'Textbook' Discrimination: Human Rights Report Accuses China Of Mistreating Africans
Human Rights Watch isaccusing China of discrimination against African communities during the coronavirus pandemic.
Authorities in China's Guangdong province, home to China's largest African population, have singled out people of African descent for testing, the rights group alleges. It characterizes the tests as forcible, and says that as many Africans were forced to quarantine, landlords evicted them.
Guangdong authorities said in April that all foreigners were required to submit to testing and quarantine. However, Human Rights Watch says that "in practice, the authorities just targeted Africans for forced testing and quarantine."
Many of the incidents that Human Rights Watch discusses allegedly took place in Guangzhou, the capital and the largest city in Guangdong.
"Chinese authorities claim 'zero tolerance' for discrimination, but what they are doing to Africans in Guangzhou is a textbook case of just that," Human Rights Watch researcher Yaqiu Wang says in the release. "Beijing should immediately investigate and hold accountable all officials and others responsible for discriminatory treatment."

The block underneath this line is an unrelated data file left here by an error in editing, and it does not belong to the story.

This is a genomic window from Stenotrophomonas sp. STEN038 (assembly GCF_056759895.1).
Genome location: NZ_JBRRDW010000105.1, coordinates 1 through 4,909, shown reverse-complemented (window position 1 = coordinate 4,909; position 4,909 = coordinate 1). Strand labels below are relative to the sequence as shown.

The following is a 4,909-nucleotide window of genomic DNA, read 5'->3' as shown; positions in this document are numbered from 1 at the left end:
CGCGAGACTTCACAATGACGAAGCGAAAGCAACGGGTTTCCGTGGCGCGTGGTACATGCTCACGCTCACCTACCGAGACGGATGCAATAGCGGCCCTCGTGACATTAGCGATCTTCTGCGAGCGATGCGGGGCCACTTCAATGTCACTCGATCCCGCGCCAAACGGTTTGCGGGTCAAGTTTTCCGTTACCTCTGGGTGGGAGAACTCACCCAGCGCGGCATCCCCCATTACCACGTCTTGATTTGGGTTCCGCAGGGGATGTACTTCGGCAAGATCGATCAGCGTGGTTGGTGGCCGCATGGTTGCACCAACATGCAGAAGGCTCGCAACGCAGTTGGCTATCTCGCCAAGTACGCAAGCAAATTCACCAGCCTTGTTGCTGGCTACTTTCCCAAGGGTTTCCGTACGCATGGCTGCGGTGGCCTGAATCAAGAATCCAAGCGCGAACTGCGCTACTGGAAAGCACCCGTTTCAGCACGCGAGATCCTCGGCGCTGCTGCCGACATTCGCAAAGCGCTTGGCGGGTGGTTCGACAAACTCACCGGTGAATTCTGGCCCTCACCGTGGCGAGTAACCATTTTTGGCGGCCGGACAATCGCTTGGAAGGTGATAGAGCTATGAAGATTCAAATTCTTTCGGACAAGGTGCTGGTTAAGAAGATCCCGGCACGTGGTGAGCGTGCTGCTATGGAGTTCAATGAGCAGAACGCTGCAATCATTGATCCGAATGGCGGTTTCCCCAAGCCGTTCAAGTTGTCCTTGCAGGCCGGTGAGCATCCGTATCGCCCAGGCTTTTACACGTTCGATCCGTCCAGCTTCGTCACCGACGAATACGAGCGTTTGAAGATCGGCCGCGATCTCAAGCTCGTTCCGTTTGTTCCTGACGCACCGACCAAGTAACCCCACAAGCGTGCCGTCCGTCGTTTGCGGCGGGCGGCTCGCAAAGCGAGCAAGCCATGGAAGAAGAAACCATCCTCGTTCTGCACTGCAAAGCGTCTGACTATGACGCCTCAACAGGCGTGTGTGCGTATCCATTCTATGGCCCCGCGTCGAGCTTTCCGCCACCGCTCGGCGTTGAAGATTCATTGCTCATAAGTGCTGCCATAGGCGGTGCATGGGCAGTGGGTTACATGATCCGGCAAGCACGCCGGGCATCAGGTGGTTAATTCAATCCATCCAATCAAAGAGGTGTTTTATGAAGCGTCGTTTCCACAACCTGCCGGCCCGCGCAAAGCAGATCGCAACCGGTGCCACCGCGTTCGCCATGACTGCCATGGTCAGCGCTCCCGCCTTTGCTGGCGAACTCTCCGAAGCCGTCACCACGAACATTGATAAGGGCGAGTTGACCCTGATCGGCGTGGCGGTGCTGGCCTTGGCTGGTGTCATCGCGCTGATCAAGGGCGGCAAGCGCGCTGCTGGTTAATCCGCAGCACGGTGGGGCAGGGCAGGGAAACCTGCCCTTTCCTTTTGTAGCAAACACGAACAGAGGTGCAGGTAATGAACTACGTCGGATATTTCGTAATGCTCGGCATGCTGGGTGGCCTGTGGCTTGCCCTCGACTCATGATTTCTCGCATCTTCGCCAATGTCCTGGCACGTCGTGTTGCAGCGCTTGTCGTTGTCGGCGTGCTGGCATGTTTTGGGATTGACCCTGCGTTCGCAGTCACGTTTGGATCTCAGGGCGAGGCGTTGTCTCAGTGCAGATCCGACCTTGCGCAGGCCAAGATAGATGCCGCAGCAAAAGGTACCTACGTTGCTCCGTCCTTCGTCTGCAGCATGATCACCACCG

In an apparent response to the complaints, Chinese state media reported earlier this week that Guangdong has "unveiled measures requiring sectors ... to extend the same treatment to all from home and abroad."
Videos have surfaced of black people being denied entry into a McDonald's and a shopping center, as well as forced tests and evictions. A black Canadian man told the rights group about his experience being denied entry to the subway.
"The metro station worker told us, 'As of this morning, we've been told not to let any black people onto the subway,'" the unnamed man is quoted as saying by Human Rights Watch. "Then four or five security guards showed up and questioned me. The subway refused me just because of the color of my skin. They don't care about any documents, or what my health app said."
Human Rights Watch says the city of Guangzhou is home to more than 14,000 Africans. It has had a largeAfrican community for years.
Hundreds of African human rights groups submitted an open letter to the African Union Commission in late April denouncing the "xenophobic, racist and inhuman treatment" of African people in China. They called for an independent investigation into the situation in Guangdong province and throughout China. Kenya said last month that it will help its nationals stranded in China return home starting in May.
In recent years, China has spent hundreds of billions of dollars in development projects throughout the African continent. Human Rights Watch notes that the investments have "boosted Africa's economy," but that governments are often hesitant to criticize China as a result.
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